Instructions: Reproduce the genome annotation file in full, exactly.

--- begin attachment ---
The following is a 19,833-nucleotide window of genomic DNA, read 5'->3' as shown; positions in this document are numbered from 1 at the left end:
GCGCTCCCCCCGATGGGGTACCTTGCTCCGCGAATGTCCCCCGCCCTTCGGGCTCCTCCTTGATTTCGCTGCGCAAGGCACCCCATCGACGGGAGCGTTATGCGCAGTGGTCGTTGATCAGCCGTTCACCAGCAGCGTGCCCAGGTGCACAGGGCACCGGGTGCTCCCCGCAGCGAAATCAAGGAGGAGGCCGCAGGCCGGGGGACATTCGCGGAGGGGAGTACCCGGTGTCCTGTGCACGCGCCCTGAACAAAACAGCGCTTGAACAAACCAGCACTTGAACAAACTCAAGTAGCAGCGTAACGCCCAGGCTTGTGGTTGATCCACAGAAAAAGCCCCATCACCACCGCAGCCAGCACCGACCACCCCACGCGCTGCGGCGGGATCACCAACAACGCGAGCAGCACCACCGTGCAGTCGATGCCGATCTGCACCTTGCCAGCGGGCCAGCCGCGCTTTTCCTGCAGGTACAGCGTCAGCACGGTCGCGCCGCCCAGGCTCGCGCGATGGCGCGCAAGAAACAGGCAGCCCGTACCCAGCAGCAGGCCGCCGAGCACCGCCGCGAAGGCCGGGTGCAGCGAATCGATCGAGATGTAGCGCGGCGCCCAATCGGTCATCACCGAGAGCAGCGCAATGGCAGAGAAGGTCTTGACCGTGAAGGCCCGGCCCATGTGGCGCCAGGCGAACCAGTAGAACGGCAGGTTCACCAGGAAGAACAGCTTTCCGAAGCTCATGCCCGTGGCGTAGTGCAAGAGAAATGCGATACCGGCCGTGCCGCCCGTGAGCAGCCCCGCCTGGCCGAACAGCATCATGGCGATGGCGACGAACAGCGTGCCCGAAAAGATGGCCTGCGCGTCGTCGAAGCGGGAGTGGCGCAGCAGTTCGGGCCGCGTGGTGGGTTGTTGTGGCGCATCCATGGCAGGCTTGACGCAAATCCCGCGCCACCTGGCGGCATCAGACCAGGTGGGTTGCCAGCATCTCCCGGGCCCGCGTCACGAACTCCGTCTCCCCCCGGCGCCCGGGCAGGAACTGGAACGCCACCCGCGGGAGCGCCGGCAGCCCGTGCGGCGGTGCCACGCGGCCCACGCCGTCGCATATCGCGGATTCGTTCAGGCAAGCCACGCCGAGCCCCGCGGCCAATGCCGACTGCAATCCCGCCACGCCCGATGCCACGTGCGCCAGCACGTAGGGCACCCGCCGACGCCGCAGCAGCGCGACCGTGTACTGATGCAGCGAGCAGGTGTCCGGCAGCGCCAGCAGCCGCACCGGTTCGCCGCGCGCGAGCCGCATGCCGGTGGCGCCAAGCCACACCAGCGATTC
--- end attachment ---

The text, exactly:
The following is a 19,833-nucleotide window of genomic DNA, read 5'->3' as shown; positions in this document are numbered from 1 at the left end:
GCGCTCCCCCCGATGGGGTACCTTGCTCCGCGAATGTCCCCCGCCCTTCGGGCTCCTCCTTGATTTCGCTGCGCAAGGCACCCCATCGACGGGAGCGTTATGCGCAGTGGTCGTTGATCAGCCGTTCACCAGCAGCGTGCCCAGGTGCACAGGGCACCGGGTGCTCCCCGCAGCGAAATCAAGGAGGAGGCCGCAGGCCGGGGGACATTCGCGGAGGGGAGTACCCGGTGTCCTGTGCACGCGCCCTGAACAAAACAGCGCTTGAACAAACCAGCACTTGAACAAACTCAAGTAGCAGCGTAACGCCCAGGCTTGTGGTTGATCCACAGAAAAAGCCCCATCACCACCGCAGCCAGCACCGACCACCCCACGCGCTGCGGCGGGATCACCAACAACGCGAGCAGCACCACCGTGCAGTCGATGCCGATCTGCACCTTGCCAGCGGGCCAGCCGCGCTTTTCCTGCAGGTACAGCGTCAGCACGGTCGCGCCGCCCAGGCTCGCGCGATGGCGCGCAAGAAACAGGCAGCCCGTACCCAGCAGCAGGCCGCCGAGCACCGCCGCGAAGGCCGGGTGCAGCGAATCGATCGAGATGTAGCGCGGCGCCCAATCGGTCATCACCGAGAGCAGCGCAATGGCAGAGAAGGTCTTGACCGTGAAGGCCCGGCCCATGTGGCGCCAGGCGAACCAGTAGAACGGCAGGTTCACCAGGAAGAACAGCTTTCCGAAGCTCATGCCCGTGGCGTAGTGCAAGAGAAATGCGATACCGGCCGTGCCGCCCGTGAGCAGCCCCGCCTGGCCGAACAGCATCATGGCGATGGCGACGAACAGCGTGCCCGAAAAGATGGCCTGCGCGTCGTCGAAGCGGGAGTGGCGCAGCAGTTCGGGCCGCGTGGTGGGTTGTTGTGGCGCATCCATGGCAGGCTTGACGCAAATCCCGCGCCACCTGGCGGCATCAGACCAGGTGGGTTGCCAGCATCTCCCGGGCCCGCGTCACGAACTCCGTCTCCCCCCGGCGCCCGGGCAGGAACTGGAACGCCACCCGCGGGAGCGCCGGCAGCCCGTGCGGCGGTGCCACGCGGCCCACGCCGTCGCATATCGCGGATTCGTTCAGGCAAGCCACGCCGAGCCCCGCGGCCAATGCCGACTGCAATCCCGCCACGCCCGATGCCACGTGCGCCAGCACGTAGGGCACCCGCCGACGCCGCAGCAGCGCGACCGTGTACTGATGCAGCGAGCAGGTGTCCGGCAGCGCCAGCAGCCGCACCGGTTCGCCGCGCGCGAGCCGCATGCCGGTGGCGCCAAGCCACACCAGCGATTC